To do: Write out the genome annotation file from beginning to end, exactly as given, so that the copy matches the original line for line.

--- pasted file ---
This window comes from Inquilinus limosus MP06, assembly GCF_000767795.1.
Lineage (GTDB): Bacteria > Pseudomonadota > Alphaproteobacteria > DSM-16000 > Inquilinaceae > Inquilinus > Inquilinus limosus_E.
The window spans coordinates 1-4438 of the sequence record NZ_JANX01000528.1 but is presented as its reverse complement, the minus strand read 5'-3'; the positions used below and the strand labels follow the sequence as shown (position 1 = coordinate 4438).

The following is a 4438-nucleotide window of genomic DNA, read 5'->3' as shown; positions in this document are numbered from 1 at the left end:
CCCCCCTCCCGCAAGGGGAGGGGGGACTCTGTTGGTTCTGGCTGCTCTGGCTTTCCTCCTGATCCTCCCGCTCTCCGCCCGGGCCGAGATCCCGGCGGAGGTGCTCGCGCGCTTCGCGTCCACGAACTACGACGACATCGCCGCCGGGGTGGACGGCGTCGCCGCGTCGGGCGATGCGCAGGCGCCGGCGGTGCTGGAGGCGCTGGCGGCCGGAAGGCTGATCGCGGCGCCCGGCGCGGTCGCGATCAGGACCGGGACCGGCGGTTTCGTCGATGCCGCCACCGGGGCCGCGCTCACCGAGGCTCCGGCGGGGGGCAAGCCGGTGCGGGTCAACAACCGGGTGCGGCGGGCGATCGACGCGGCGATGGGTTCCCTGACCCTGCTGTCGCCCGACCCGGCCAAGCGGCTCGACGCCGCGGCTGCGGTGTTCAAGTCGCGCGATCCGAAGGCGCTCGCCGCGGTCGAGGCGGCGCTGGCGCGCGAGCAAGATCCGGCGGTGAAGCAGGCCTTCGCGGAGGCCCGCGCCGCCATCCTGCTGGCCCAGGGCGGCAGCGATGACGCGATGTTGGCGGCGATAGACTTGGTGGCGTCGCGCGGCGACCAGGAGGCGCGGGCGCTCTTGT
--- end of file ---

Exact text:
This window comes from Inquilinus limosus MP06, assembly GCF_000767795.1.
Lineage (GTDB): Bacteria > Pseudomonadota > Alphaproteobacteria > DSM-16000 > Inquilinaceae > Inquilinus > Inquilinus limosus_E.
The window spans coordinates 1-4438 of the sequence record NZ_JANX01000528.1 but is presented as its reverse complement, the minus strand read 5'-3'; the positions used below and the strand labels follow the sequence as shown (position 1 = coordinate 4438).

The following is a 4438-nucleotide window of genomic DNA, read 5'->3' as shown; positions in this document are numbered from 1 at the left end:
CCCCCCTCCCGCAAGGGGAGGGGGGACTCTGTTGGTTCTGGCTGCTCTGGCTTTCCTCCTGATCCTCCCGCTCTCCGCCCGGGCCGAGATCCCGGCGGAGGTGCTCGCGCGCTTCGCGTCCACGAACTACGACGACATCGCCGCCGGGGTGGACGGCGTCGCCGCGTCGGGCGATGCGCAGGCGCCGGCGGTGCTGGAGGCGCTGGCGGCCGGAAGGCTGATCGCGGCGCCCGGCGCGGTCGCGATCAGGACCGGGACCGGCGGTTTCGTCGATGCCGCCACCGGGGCCGCGCTCACCGAGGCTCCGGCGGGGGGCAAGCCGGTGCGGGTCAACAACCGGGTGCGGCGGGCGATCGACGCGGCGATGGGTTCCCTGACCCTGCTGTCGCCCGACCCGGCCAAGCGGCTCGACGCCGCGGCTGCGGTGTTCAAGTCGCGCGATCCGAAGGCGCTCGCCGCGGTCGAGGCGGCGCTGGCGCGCGAGCAAGATCCGGCGGTGAAGCAGGCCTTCGCGGAGGCCCGCGCCGCCATCCTGCTGGCCCAGGGCGGCAGCGATGACGCGATGTTGGCGGCGATAGACTTGGTGGCGTCGCGCGGCGACCAGGAGGCGCGGGCGCTCTTGT